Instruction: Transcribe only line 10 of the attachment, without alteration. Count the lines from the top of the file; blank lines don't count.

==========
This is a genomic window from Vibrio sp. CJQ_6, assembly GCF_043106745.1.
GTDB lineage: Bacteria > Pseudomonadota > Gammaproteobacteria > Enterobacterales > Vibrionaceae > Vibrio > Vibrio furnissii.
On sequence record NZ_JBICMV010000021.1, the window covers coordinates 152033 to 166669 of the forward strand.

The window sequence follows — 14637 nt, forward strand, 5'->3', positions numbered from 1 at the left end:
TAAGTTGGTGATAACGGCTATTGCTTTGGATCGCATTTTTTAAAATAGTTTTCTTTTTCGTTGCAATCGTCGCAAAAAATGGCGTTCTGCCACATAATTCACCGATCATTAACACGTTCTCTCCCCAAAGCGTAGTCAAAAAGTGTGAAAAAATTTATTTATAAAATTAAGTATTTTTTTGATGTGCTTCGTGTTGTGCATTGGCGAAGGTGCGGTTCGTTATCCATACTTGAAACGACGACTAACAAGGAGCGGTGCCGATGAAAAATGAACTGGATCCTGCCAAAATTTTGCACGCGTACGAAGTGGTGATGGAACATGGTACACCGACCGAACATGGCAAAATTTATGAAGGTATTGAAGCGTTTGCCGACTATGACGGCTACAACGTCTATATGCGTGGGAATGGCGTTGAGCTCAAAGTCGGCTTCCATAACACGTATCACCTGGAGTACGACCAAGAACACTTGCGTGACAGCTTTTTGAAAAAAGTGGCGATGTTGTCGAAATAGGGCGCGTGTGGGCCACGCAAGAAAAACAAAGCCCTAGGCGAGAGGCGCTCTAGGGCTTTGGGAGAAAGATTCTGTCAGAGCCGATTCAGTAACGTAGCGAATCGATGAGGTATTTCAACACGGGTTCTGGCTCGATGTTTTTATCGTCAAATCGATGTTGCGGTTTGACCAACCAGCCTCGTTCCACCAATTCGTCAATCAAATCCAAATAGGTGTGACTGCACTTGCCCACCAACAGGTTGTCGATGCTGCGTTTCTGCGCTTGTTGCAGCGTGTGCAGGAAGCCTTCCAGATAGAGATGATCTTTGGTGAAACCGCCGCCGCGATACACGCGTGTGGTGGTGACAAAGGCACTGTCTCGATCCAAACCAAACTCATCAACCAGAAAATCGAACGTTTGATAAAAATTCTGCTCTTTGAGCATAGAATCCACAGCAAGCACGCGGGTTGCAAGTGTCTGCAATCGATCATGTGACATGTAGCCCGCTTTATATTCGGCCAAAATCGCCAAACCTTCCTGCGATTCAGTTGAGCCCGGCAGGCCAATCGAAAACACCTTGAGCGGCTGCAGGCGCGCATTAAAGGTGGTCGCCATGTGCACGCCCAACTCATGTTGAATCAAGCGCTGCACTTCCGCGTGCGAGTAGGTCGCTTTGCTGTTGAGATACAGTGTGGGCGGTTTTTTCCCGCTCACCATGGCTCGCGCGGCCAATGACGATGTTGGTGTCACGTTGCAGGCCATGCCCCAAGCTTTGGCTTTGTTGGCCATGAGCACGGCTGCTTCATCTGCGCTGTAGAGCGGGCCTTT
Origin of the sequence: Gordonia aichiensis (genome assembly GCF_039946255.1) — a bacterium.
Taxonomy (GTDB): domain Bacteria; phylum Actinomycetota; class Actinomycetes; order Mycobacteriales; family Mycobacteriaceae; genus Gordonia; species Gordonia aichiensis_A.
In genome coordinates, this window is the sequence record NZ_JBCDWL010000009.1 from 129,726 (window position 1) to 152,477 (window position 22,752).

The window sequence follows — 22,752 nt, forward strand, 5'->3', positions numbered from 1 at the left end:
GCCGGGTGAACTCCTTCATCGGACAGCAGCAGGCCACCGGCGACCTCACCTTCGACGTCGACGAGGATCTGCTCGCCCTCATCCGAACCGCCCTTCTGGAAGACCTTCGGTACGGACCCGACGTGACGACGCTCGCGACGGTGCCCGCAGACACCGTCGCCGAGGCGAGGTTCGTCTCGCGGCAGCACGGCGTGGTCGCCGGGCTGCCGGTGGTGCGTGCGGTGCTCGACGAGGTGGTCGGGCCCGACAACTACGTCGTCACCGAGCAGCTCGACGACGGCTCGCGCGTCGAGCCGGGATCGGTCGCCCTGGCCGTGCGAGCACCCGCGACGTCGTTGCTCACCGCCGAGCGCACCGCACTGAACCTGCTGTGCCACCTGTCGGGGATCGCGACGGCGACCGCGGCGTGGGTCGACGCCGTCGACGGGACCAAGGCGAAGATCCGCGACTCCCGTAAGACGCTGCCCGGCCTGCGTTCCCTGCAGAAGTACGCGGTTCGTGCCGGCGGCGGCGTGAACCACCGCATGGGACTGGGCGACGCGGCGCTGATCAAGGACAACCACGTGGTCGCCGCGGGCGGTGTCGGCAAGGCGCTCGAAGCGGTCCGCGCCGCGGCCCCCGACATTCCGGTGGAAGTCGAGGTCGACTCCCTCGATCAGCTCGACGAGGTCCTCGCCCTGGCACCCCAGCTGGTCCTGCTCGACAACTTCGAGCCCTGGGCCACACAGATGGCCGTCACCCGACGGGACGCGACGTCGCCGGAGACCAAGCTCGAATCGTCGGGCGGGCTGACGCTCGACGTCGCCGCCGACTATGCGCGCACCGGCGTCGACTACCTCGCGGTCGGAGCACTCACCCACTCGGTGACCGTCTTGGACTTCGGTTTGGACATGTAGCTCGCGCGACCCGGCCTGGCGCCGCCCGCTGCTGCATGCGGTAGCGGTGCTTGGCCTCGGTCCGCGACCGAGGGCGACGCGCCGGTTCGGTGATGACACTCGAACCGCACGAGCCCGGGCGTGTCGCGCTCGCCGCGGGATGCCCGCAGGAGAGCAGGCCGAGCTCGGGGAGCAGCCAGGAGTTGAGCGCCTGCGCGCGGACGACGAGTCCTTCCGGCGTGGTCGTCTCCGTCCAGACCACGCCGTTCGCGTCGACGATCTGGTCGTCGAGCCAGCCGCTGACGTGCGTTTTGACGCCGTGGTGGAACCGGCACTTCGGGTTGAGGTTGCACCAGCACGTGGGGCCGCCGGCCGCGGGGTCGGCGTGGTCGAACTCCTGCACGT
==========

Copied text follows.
GCCGGGTGAACTCCTTCATCGGACAGCAGCAGGCCACCGGCGACCTCACCTTCGACGTCGACGAGGATCTGCTCGCCCTCATCCGAACCGCCCTTCTGGAAGACCTTCGGTACGGACCCGACGTGACGACGCTCGCGACGGTGCCCGCAGACACCGTCGCCGAGGCGAGGTTCGTCTCGCGGCAGCACGGCGTGGTCGCCGGGCTGCCGGTGGTGCGTGCGGTGCTCGACGAGGTGGTCGGGCCCGACAACTACGTCGTCACCGAGCAGCTCGACGACGGCTCGCGCGTCGAGCCGGGATCGGTCGCCCTGGCCGTGCGAGCACCCGCGACGTCGTTGCTCACCGCCGAGCGCACCGCACTGAACCTGCTGTGCCACCTGTCGGGGATCGCGACGGCGACCGCGGCGTGGGTCGACGCCGTCGACGGGACCAAGGCGAAGATCCGCGACTCCCGTAAGACGCTGCCCGGCCTGCGTTCCCTGCAGAAGTACGCGGTTCGTGCCGGCGGCGGCGTGAACCACCGCATGGGACTGGGCGACGCGGCGCTGATCAAGGACAACCACGTGGTCGCCGCGGGCGGTGTCGGCAAGGCGCTCGAAGCGGTCCGCGCCGCGGCCCCCGACATTCCGGTGGAAGTCGAGGTCGACTCCCTCGATCAGCTCGACGAGGTCCTCGCCCTGGCACCCCAGCTGGTCCTGCTCGACAACTTCGAGCCCTGGGCCACACAGATGGCCGTCACCCGACGGGACGCGACGTCGCCGGAGACCAAGCTCGAATCGTCGGGCGGGCTGACGCTCGACGTCGCCGCCGACTATGCGCGCACCGGCGTCGACTACCTCGCGGTCGGAGCACTCACCCACTCGGTGACCGTCTTGGACTTCGGTTTGGACATGTAGCTCGCGCGACCCGGCCTGGCGCCGCCCGCTGCTGCATGCGGTAGCGGTGCTTGGCCTCGGTCCGCGACCGAGGGCGACGCGCCGGTTCGGTGATGACACTCGAACCGCACGAGCCCGGGCGTGTCGCGCTCGCCGCGGGATGCCCGCAGGAGAGCAGGCCGAGCTCGGGGAGCAGCCAGGAGTTGAGCGCCTGCGCGCGGACGACGAGTCCTTCCGGCGTGGTCGTCTCCGTCCAGACCACGCCGTTCGCGTCGACGATCTGGTCGTCGAGCCAGCCGCTGACGTGCGTTTTGACGCCGTGGTGGAACCGGCACTTCGGGTTGAGGTTGCACCAGCACGTGGGGCCGCCGGCCGCGGGGTCGGCGTGGTCGAACTCCTGCACGT